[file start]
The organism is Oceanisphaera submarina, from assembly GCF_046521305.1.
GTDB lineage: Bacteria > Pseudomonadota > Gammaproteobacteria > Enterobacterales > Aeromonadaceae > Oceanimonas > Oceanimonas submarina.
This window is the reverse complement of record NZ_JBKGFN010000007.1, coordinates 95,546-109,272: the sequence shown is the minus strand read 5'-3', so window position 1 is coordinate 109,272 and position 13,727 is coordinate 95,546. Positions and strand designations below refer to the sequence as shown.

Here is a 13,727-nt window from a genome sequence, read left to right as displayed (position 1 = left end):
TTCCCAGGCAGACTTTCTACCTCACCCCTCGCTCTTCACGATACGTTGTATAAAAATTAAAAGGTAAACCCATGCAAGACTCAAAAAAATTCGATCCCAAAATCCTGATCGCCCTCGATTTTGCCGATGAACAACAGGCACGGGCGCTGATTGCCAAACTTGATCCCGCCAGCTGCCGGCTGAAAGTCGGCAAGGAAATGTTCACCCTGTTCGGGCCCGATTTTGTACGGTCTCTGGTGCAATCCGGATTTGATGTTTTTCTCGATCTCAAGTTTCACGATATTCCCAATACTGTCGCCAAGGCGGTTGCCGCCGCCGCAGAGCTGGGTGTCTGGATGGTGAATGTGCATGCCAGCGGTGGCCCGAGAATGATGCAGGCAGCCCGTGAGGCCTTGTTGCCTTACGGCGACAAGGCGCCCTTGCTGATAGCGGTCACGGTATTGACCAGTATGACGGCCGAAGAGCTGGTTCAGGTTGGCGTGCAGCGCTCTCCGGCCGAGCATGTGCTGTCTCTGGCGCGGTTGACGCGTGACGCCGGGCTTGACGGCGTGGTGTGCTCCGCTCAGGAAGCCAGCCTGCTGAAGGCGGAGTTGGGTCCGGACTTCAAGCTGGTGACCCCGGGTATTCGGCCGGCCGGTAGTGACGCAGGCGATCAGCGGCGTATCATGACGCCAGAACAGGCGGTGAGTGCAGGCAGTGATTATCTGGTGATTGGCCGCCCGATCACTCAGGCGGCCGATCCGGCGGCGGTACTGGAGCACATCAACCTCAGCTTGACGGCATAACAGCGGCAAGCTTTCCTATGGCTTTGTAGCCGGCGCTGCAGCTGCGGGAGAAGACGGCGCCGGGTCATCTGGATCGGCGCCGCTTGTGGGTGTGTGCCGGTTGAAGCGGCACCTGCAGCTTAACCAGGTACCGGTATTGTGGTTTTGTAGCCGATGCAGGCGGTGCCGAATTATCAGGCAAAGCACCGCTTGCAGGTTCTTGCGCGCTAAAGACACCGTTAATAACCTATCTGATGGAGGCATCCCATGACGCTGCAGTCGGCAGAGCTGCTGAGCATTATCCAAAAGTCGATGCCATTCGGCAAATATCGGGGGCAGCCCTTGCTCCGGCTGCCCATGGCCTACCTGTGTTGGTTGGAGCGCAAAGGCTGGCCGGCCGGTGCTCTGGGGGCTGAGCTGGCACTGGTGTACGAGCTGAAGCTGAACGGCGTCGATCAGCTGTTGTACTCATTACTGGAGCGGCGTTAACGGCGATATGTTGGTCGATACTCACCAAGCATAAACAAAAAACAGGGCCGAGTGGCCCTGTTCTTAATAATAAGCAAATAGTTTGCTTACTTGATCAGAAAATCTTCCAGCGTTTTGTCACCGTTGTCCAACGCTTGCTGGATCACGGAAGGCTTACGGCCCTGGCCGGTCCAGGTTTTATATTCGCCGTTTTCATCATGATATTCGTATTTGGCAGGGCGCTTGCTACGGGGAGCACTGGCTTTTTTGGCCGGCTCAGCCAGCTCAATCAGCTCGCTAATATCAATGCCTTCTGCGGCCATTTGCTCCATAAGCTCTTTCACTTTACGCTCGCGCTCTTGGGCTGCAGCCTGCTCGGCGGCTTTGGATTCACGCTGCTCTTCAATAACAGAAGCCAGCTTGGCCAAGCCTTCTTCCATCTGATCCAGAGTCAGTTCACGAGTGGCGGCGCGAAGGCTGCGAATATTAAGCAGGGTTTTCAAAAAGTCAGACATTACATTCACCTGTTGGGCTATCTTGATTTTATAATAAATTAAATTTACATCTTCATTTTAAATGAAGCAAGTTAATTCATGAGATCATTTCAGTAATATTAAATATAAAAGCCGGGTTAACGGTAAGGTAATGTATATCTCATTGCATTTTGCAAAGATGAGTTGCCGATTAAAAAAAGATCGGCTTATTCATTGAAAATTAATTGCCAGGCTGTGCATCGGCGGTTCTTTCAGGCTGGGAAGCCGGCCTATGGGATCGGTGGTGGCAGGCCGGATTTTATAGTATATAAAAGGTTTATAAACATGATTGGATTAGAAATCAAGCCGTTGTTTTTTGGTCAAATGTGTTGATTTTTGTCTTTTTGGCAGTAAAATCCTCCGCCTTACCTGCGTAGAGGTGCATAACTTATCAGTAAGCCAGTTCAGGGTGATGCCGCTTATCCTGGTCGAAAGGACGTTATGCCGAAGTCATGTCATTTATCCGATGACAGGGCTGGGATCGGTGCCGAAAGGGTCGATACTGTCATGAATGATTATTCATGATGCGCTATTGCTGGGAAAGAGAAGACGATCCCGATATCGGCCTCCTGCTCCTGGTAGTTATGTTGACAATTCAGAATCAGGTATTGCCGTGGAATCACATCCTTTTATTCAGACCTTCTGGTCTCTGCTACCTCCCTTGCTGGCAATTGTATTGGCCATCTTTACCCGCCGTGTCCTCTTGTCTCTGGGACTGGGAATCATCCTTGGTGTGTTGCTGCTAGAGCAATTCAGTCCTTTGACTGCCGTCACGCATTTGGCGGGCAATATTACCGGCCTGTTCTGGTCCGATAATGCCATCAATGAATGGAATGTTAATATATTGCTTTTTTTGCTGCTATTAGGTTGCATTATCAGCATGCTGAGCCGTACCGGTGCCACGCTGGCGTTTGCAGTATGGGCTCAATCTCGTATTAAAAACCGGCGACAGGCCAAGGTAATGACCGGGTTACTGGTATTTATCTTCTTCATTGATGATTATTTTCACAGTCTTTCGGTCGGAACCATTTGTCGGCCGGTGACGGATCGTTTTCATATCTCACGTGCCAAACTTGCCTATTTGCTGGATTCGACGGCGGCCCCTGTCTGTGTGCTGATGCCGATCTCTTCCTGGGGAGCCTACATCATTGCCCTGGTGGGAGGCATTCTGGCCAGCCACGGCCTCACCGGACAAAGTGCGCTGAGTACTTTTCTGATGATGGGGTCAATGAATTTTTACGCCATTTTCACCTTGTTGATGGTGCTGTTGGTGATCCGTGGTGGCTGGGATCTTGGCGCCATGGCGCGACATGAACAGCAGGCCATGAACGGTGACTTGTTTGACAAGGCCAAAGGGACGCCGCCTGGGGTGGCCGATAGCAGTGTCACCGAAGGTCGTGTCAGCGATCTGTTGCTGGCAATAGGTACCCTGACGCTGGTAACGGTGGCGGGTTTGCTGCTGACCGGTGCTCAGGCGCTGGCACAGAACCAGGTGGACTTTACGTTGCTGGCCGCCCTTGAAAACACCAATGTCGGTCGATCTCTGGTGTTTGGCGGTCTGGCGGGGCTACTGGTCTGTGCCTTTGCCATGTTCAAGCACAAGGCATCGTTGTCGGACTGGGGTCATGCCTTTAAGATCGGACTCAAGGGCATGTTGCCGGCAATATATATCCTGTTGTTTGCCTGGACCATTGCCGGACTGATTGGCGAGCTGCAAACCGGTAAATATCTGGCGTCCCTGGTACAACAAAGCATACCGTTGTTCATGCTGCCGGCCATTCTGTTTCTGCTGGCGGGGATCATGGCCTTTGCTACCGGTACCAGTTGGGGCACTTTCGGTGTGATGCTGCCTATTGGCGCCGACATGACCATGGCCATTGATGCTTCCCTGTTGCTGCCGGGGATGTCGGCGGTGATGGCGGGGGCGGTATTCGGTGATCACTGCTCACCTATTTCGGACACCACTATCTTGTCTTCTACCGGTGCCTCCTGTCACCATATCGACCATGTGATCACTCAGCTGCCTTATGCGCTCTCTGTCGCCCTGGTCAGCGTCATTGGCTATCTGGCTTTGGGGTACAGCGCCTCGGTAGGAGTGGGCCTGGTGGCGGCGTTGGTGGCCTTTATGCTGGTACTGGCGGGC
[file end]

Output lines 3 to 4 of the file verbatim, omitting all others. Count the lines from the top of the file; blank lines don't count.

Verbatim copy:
This window is the reverse complement of record NZ_JBKGFN010000007.1, coordinates 95,546-109,272: the sequence shown is the minus strand read 5'-3', so window position 1 is coordinate 109,272 and position 13,727 is coordinate 95,546. Positions and strand designations below refer to the sequence as shown.

Here is a 13,727-nt window from a genome sequence, read left to right as displayed (position 1 = left end):